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Re: $OPTIND varibale value is different from sh

From: Greg Wooledge
Subject: Re: $OPTIND varibale value is different from sh
Date: Wed, 20 Jun 2018 08:39:50 -0400
User-agent: NeoMutt/20170113 (1.7.2)

On Wed, Jun 20, 2018 at 05:16:48PM +0900, Hyunho Cho wrote:
> set -- -a -bc hello world
> echo $OPTIND                    # sh, bash  = 1
> getopts abc opt "$@"  
> echo $opt, $OPTIND           # sh, bash = a, 2
> getopts abc opt "$@"          # bash  = b, 2                  <------ 
> different from "sh"
> echo $opt, $OPTIND            # sh      = b, 3        

(There is no "sh".  There are just differing implementations of the POSIX
standard.  If you meant "dash", then yes, I get the same results as you
using bash and dash.)

POSIX says,

  Each time it is invoked, the getopts utility shall place the value of
  the next option in the shell variable specified by the name operand
  and the index of the next argument to be processed in the shell
  variable OPTIND.

After your second call to getops, the second argument is only half-way
processed.  Your third call to getopts will still be processing the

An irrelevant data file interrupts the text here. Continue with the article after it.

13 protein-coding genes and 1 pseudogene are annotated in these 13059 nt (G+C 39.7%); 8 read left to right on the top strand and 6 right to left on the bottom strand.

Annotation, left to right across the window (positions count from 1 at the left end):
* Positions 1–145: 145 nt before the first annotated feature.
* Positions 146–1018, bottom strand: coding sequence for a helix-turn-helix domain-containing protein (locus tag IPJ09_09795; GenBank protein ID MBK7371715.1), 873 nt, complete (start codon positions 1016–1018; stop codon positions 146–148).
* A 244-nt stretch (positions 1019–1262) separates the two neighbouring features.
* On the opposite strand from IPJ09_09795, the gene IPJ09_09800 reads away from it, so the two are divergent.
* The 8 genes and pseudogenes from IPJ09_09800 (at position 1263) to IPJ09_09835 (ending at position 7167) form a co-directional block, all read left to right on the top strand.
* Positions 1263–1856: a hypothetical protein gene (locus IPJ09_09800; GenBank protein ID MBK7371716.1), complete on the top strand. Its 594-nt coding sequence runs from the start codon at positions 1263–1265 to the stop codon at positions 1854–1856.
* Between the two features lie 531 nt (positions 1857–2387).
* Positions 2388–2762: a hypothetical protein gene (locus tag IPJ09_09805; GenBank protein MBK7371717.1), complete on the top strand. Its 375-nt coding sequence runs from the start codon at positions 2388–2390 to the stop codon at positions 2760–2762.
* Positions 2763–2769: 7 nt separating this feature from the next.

second argument.  So, it's unclear what OPTIND should contain at that

Since POSIX doesn't say anything about what OPTIND should contain
when you're in the middle of processing an argument with multiple
concatenated options inside it, I'd say that this falls into the
realm of "unspecified behavior", and shells can do anything they
want.  So, not a bug in bash.  Or in dash.  Or in ksh, which by the
way does the same thing as bash.

I really don't understand what you're doing here, either.  The only
use of OPTIND is after the final call to getopts, when there are no
more options to process.  At that point, OPTIND tells you how many
times you have to "shift" to get rid of all the options that were
processed.  (And you have to subtract 1, because legacy historical

Any attempt to use OPTIND in the middle of the loop seems pointless
and hazardous to me.

If you want the option-argument of an option that takes one, it's in
the OPTARG variable.  You use that inside the while getopts loop.
(Your example didn't have any options with arguments, so I'm still
puzzled as to what you're actually trying to do.)

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